Attorney-at-Law

JUDGE HOLMES ON SUMMARY JUDGMENT

In Uncategorized on 07/27/2013 at 00:42

The Judge Who Writes Like A Human Being, a/k/a The Great Dissenter, His Honor Mark V. Holmes, has written an Order that should be entitled “Summary Judgment Made Simple”. Though perhaps too simple for the in-the-trenches preparer, it might serve as a handout to clients to explain what to do when they get a Rule 121, and what will happen if they don’t do it.

The Order is Daniel Joseph Vanhook (sic), Docket No. 13284-12SL, filed 7/26/13, although Dan’s surname more properly should be set forth as “Van Hook”, as Judge Holmes does.

Judge Holmes remanded Dan’s NFTL case to Appeals, and when our story opens, Appeals revised its earlier disposition. Here’s the whole story, and I can do no better than quote Judge Holmes in extenso.

“After considering the case again, the IRS was willing to reduce, but not eliminate, Mr. Van Hook’s tax bill and decided that it would keep a lien on Mr. Van Hook’s property until he paid.

“The next step in this process is for the Court to review the IRS’s work, which it does through summary-judgment motions. The IRS will file papers in which the IRS lawyer will argue that no trial is necessary in this case, because (the IRS says) no relevant facts are in dispute — everything is in the record that the IRS Appeals Officer already looked at (and which is called the ‘administrative record’). That motion will argue that, on the basis of these undisputed facts, the Court has to rule in the IRS’s favor.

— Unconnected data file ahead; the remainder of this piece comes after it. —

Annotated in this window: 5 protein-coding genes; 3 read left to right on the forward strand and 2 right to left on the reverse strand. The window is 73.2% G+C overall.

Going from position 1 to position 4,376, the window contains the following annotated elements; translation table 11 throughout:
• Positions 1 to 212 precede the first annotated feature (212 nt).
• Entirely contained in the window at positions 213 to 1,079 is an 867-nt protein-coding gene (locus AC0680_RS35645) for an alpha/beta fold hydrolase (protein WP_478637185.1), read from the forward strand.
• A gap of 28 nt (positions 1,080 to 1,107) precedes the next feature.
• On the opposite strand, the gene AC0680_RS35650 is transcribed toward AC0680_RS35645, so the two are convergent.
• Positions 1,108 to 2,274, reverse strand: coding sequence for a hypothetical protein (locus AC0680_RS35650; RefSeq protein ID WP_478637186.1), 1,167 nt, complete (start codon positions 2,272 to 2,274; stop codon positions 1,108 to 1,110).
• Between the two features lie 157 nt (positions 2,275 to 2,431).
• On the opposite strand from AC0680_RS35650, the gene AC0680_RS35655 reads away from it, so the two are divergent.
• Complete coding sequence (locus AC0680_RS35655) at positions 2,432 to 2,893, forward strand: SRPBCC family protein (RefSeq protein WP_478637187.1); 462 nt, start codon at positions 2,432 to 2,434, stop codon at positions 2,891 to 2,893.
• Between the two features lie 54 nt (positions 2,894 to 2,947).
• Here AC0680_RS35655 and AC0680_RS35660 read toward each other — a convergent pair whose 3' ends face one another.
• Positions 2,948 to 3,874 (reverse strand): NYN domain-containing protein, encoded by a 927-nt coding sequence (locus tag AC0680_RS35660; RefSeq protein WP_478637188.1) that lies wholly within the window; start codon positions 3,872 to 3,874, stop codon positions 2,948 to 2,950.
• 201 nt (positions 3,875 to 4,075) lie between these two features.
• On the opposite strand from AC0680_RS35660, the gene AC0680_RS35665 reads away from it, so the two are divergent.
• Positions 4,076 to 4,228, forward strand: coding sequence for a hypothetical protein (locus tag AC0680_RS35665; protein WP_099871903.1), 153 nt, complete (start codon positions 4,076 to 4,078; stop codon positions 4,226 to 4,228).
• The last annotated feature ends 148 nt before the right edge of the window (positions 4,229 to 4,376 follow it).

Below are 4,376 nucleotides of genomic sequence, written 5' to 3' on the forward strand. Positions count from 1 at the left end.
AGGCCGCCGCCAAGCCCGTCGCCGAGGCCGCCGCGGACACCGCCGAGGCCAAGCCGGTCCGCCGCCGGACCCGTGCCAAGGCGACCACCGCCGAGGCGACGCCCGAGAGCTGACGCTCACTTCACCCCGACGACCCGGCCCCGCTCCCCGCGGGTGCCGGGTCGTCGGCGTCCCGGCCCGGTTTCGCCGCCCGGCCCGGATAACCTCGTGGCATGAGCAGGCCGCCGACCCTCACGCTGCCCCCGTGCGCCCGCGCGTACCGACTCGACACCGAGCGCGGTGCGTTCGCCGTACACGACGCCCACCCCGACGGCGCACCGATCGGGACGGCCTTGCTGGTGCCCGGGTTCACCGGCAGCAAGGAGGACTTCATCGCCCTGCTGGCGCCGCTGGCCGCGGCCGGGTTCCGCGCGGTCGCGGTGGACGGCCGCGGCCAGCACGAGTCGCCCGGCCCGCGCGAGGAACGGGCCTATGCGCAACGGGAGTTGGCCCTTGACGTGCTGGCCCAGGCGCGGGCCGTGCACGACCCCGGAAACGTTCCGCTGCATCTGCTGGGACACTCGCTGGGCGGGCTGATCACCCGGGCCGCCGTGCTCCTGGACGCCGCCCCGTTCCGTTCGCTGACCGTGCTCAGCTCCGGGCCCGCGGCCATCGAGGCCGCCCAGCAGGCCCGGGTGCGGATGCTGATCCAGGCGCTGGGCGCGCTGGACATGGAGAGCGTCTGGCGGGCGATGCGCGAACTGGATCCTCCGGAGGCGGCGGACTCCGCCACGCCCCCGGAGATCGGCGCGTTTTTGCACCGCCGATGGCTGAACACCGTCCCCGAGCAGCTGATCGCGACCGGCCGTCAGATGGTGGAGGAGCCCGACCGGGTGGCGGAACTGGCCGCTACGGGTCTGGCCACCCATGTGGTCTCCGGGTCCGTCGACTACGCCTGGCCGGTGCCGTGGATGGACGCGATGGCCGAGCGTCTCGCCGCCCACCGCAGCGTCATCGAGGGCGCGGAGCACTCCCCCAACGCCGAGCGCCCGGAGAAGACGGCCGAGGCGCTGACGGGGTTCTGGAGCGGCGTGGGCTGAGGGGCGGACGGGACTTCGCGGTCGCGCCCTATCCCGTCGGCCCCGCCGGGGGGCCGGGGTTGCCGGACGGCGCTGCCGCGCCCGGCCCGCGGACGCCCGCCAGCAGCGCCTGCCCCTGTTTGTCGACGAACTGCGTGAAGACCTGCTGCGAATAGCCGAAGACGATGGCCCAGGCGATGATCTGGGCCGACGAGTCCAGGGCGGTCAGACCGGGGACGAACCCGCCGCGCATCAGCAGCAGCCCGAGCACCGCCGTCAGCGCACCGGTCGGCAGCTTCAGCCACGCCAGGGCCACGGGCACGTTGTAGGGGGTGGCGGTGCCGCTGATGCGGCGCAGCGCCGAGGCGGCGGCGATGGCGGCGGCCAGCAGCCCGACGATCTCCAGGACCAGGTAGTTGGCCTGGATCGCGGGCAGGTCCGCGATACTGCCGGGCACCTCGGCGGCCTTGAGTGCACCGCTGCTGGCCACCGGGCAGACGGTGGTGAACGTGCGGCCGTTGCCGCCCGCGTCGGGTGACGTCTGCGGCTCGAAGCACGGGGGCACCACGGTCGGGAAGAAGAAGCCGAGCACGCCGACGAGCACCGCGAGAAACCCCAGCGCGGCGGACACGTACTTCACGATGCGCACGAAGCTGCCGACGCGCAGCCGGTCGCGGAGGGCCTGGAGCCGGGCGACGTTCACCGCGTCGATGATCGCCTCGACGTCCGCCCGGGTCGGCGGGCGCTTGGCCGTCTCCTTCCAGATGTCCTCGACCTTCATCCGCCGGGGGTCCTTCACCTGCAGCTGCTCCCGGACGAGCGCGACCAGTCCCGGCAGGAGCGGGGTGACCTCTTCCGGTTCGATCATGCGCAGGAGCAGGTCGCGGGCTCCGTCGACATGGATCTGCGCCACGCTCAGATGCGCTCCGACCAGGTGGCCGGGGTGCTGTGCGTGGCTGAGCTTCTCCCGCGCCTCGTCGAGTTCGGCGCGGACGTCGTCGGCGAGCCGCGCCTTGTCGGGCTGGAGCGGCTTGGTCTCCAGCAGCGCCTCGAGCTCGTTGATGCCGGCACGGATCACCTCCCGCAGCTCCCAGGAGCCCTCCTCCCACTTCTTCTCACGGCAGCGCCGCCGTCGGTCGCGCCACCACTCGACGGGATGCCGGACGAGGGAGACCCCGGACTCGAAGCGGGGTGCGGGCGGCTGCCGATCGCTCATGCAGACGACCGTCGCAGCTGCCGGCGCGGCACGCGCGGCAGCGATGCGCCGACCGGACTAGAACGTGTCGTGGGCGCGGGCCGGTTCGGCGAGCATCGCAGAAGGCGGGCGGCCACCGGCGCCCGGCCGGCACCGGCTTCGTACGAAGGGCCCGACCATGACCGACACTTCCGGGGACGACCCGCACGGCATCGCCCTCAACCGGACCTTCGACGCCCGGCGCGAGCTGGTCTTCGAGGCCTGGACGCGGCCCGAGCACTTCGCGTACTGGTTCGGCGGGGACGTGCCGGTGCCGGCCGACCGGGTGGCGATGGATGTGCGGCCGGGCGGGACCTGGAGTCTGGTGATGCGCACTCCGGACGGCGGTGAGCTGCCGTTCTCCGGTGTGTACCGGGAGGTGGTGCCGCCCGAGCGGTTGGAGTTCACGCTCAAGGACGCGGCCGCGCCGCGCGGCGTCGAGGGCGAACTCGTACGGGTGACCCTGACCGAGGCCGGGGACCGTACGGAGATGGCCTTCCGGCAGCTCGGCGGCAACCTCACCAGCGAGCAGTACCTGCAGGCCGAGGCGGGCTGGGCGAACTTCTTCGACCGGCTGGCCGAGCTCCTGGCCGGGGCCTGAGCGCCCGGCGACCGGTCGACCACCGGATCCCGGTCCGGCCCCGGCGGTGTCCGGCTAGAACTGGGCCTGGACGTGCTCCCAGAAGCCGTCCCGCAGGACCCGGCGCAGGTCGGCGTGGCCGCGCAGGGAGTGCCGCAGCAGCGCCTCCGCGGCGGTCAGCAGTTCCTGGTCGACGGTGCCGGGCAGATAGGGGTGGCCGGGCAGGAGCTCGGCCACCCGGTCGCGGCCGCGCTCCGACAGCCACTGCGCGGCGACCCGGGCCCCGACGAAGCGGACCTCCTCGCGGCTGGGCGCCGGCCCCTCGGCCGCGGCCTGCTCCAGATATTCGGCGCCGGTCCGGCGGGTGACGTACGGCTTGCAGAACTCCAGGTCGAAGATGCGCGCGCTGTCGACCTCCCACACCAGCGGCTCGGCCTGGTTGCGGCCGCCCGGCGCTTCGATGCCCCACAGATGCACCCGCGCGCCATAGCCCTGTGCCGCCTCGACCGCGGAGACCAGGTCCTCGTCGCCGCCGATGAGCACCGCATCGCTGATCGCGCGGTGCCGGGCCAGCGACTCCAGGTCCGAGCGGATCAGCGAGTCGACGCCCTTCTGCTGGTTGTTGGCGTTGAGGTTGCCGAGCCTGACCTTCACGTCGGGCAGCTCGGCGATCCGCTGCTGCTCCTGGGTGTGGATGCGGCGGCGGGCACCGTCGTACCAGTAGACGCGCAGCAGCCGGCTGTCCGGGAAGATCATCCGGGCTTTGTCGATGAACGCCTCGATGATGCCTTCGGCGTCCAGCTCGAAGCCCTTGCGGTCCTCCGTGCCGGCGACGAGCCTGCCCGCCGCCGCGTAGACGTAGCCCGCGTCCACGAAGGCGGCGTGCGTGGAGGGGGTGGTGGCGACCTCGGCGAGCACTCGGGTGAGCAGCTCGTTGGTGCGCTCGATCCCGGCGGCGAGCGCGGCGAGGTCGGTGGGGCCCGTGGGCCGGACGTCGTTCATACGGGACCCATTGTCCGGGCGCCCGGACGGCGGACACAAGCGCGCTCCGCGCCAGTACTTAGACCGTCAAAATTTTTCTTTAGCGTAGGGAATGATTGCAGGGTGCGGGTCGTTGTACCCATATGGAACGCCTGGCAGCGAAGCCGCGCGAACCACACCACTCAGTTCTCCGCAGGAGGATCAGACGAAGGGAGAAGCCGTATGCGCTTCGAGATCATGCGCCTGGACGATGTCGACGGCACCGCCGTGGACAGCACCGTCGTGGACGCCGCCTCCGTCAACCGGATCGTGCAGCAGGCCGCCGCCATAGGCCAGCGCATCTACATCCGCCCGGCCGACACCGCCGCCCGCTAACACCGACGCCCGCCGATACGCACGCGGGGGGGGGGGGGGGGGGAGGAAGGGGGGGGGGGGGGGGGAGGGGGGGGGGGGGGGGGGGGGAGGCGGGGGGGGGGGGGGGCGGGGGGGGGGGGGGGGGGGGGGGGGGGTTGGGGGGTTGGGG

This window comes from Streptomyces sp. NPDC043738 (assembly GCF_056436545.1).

“The Court will also want to hear from Mr. Van Hook. He will have to file a response to the IRS’s motion. If he disagrees with the facts set out in the IRS’s motion — e.g., there’s something in the record that shouldn’t be there, or something that is missing from the record that should be there — then his response should point out the specific facts in dispute. If he disagrees with the IRS’s argument as to the law, then his response should also set out his position on the disputed legal issues.

“He should label this response ‘Petitioner’s Cross-Motion for Summary Judgment and Response to Respondent’s Motion for Summary Judgment’ on the first page so that it gets filed as soon as the Court receives it.” Order, at pp. 1-2.

Judge Holmes refers Dan to the FAQs found on the taxpayer information link on the Tax Court website.

But Judge Holmes warns Dan that if he doesn’t respond, then, “if appropriate”, he will lose.

Can’t be clearer than that.

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